Monday, July 9, 2007

Flea Markets I Have Loved

I adore flea markets. I find expensive stores rather predictable and boring, but flea markets really are an adventure. You never know what you'll find, and it's great fun wandering from booth to booth, seeing all the crazy things for sale. Some flea markets specialize in old items and others sell new merchandise, nicely discounted. The vendors and artists themselves are part of the local color. I like buying things directly from them, rather than from an anonymous chain store.
I don't live near any flea markets, so when I travel, it's a treat to check them out.
When my kids were young I took them on a road trip to Chicago and read about an Indiana flea market, near an Amish town called Shipshewana. So we planned a little detour there and even made up a song about it based on it's fun-to-say name. Man, it was unbelievably huge - it was literally street after street of stalls, selling a huge range of goods in little specialty stores. The sock store, the fanny pack store, and the jelly and relish stores come back to mind. Below is a site map which gives you an idea of how expansive the place is. I gave each of my children $10 to spend and deciding how to spend it kept them busy for hours. I still remember that my son bought a Yankees baseball cap and my daughter bought two figurines from a collectibles booth, a prince and princess, of course.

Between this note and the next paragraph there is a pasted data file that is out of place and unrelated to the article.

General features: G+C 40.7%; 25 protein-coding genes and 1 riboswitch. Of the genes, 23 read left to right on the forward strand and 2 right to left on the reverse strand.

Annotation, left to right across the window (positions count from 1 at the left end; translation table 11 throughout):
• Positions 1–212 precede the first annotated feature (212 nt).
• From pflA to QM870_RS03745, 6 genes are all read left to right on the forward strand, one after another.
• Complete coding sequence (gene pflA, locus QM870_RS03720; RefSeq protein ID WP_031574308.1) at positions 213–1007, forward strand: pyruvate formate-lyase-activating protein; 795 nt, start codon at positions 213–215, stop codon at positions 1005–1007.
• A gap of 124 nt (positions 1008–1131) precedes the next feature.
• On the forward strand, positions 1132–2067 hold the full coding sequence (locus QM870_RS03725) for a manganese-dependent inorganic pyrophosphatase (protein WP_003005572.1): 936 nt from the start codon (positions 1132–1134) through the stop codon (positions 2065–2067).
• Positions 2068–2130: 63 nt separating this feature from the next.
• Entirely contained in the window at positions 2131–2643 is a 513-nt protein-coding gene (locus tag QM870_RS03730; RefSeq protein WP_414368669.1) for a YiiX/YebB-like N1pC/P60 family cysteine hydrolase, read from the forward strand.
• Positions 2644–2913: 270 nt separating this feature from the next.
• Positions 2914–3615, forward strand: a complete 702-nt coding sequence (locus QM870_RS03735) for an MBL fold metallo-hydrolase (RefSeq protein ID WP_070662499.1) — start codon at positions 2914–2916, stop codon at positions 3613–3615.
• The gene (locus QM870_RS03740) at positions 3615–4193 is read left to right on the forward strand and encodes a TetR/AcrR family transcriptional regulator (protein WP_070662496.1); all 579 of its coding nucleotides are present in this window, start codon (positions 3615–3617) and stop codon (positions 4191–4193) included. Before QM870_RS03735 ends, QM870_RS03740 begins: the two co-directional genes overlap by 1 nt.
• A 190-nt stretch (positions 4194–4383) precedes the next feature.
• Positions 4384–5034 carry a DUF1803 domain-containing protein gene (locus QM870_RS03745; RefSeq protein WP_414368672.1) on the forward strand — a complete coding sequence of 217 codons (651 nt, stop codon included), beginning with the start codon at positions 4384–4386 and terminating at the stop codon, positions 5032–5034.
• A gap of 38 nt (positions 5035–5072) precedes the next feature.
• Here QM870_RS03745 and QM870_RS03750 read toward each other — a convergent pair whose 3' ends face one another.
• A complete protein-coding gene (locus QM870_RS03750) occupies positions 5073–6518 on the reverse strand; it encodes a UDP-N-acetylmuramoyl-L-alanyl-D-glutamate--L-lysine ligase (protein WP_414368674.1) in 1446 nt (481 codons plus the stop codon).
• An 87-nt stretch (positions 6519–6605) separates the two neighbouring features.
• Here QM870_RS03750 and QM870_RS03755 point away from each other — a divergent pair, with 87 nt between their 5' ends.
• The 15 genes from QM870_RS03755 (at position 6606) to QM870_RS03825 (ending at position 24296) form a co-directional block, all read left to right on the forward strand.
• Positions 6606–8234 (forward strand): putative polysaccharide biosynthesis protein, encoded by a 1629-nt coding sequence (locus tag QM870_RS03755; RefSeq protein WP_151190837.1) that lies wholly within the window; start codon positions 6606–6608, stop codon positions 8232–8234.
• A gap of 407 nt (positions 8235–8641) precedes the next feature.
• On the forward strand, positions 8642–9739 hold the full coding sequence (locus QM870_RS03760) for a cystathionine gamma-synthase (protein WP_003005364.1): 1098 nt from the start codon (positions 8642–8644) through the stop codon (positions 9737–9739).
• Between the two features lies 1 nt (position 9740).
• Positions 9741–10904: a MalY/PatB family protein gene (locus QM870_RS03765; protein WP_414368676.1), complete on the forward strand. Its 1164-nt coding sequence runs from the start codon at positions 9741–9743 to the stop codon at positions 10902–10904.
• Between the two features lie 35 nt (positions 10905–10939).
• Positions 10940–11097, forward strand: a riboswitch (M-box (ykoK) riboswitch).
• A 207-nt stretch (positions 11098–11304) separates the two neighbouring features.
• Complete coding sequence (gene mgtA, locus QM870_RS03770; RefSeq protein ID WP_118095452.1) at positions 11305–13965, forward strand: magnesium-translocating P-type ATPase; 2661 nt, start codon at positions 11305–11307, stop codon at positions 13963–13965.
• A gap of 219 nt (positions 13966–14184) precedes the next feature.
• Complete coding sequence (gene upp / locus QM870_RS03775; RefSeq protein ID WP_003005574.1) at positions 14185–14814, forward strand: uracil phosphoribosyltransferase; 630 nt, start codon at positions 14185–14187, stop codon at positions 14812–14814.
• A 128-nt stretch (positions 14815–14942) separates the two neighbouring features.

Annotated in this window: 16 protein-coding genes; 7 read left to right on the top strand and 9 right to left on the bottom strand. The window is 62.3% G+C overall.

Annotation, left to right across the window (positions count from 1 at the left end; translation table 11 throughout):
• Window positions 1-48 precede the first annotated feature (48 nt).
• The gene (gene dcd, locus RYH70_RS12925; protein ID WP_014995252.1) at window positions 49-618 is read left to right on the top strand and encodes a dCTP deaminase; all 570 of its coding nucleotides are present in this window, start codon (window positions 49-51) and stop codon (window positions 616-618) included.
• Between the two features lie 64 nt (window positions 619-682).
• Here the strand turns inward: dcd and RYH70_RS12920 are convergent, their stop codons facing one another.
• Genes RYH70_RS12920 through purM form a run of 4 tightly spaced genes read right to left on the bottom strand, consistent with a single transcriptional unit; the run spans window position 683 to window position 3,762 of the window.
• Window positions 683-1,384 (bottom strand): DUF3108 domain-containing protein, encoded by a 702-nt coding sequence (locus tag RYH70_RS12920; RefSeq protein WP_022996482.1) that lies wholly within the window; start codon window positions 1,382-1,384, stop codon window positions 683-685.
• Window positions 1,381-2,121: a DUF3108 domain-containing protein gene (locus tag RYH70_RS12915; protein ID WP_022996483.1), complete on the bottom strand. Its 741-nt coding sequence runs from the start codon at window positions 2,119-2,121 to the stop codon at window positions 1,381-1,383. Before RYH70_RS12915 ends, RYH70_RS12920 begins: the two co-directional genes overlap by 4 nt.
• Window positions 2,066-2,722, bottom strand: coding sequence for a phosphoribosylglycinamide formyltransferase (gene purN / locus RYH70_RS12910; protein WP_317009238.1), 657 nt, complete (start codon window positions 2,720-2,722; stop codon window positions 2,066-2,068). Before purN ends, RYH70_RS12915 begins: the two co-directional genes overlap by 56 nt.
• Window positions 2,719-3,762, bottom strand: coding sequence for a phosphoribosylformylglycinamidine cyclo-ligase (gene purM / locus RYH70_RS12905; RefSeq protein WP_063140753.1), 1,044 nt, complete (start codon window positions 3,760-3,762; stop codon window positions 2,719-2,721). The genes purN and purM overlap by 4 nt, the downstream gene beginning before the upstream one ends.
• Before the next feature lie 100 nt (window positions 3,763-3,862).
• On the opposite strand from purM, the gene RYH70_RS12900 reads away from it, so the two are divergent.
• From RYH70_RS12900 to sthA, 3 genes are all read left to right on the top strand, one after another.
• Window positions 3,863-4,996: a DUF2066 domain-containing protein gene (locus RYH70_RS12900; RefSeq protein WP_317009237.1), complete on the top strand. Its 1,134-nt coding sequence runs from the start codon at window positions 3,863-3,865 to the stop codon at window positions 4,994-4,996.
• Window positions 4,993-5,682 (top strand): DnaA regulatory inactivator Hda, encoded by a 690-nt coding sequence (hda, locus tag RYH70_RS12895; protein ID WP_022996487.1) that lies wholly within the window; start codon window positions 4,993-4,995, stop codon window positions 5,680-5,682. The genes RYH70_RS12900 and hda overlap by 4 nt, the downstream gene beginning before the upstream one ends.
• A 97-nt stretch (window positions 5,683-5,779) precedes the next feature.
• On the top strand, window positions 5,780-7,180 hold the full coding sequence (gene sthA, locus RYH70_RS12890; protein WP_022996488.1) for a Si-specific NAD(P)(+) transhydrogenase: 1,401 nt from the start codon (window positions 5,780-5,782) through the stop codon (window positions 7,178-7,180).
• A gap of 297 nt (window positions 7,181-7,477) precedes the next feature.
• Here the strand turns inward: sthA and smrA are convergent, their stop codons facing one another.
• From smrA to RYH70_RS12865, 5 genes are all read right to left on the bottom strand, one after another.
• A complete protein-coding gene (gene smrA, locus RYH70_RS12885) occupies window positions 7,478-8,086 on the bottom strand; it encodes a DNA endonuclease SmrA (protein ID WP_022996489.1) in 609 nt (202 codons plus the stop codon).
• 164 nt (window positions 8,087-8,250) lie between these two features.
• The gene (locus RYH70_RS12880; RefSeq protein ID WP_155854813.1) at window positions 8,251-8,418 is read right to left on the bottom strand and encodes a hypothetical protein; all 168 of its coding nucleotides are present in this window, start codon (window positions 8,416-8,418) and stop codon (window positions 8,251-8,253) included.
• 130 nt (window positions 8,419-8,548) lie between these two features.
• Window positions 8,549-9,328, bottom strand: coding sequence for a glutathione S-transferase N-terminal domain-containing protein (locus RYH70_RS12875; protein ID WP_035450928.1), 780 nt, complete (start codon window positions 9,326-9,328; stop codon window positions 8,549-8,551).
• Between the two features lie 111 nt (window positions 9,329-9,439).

Shipshewana is an encampment. Vendors come from all over the Midwest and live in their RV's for the two days a week the market is held each week during the season. Who knew?
Three or four years ago NPR aired a documentary about flea markets, including one in San Jose which looked amazing. I really didn't pay attention to where San Jose is, being an Easterner. But a year or two later we were driving from Berkeley to Carmel and there was an freeway sign announcing: San Jose! In a split second - the kind of moment that creates great respect for the cognitive powers of the brain - I ordered my husband to exit and find that flea market. Despite his thinking I was crazy, he obliged. While not as large as Shipshewana, it is a massive area, pretty much permanent. There is even a car dealer in the San Jose market. One whole aisle is devoted to fresh produce and Hispanic food specialties. Being California, the offerings were endless and wonderful. And of course my favorite skirt, the one I wear all the time and goes with most everything I own, was purchased there, for $15.99.
Let's hear your recommendations for great flea markets!


Anonymous said...

For anybody on vacation this summer that might be on Cape Cod in Massachusetts, a must-visit flea market is the Wellfleet Flea Market. On an overcast day that might not be a beach day, you could literally spend an entire day there and not feel that you saw all the exhibits. Whenever I go I always buy something and I am not a patient shopper. Also there is a drive in movie, four indoor movies, and a miniature golf course in the complex where the flea market is located. The flea market has been around for at least 40 years. Hope it's there for another 40.

Anonymous said...

The website for this flea market/movie/golf complex is the following:

Anonymous said...

We have a flea market at the Aloha Stadium. Tour buses bring visitors there by the groups. It's a great place to shop for souveniers.

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